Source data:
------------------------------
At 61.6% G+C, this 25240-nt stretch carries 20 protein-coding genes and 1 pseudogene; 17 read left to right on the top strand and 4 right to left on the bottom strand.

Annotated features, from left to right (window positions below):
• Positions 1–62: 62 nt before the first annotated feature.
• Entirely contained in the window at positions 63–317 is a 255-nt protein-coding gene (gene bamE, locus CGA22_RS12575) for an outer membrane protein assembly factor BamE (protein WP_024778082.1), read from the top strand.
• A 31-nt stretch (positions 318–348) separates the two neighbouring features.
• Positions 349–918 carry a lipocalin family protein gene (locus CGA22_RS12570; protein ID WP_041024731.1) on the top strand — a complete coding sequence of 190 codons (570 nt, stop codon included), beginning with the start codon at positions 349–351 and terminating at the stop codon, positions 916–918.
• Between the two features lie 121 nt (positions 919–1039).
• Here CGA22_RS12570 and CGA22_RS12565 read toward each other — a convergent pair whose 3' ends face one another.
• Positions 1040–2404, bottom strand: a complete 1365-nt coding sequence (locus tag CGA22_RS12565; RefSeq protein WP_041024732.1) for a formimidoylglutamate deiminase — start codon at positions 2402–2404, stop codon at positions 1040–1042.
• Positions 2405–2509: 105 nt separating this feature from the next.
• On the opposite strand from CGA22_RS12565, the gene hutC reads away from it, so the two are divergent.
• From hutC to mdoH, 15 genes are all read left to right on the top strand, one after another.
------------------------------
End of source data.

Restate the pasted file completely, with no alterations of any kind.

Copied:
At 61.6% G+C, this 25240-nt stretch carries 20 protein-coding genes and 1 pseudogene; 17 read left to right on the top strand and 4 right to left on the bottom strand.

Annotated features, from left to right (window positions below):
• Positions 1–62: 62 nt before the first annotated feature.
• Entirely contained in the window at positions 63–317 is a 255-nt protein-coding gene (gene bamE, locus CGA22_RS12575) for an outer membrane protein assembly factor BamE (protein WP_024778082.1), read from the top strand.
• A 31-nt stretch (positions 318–348) separates the two neighbouring features.
• Positions 349–918 carry a lipocalin family protein gene (locus CGA22_RS12570; protein ID WP_041024731.1) on the top strand — a complete coding sequence of 190 codons (570 nt, stop codon included), beginning with the start codon at positions 349–351 and terminating at the stop codon, positions 916–918.
• Between the two features lie 121 nt (positions 919–1039).
• Here CGA22_RS12570 and CGA22_RS12565 read toward each other — a convergent pair whose 3' ends face one another.
• Positions 1040–2404, bottom strand: a complete 1365-nt coding sequence (locus tag CGA22_RS12565; RefSeq protein WP_041024732.1) for a formimidoylglutamate deiminase — start codon at positions 2402–2404, stop codon at positions 1040–1042.
• Positions 2405–2509: 105 nt separating this feature from the next.
• On the opposite strand from CGA22_RS12565, the gene hutC reads away from it, so the two are divergent.
• From hutC to mdoH, 15 genes are all read left to right on the top strand, one after another.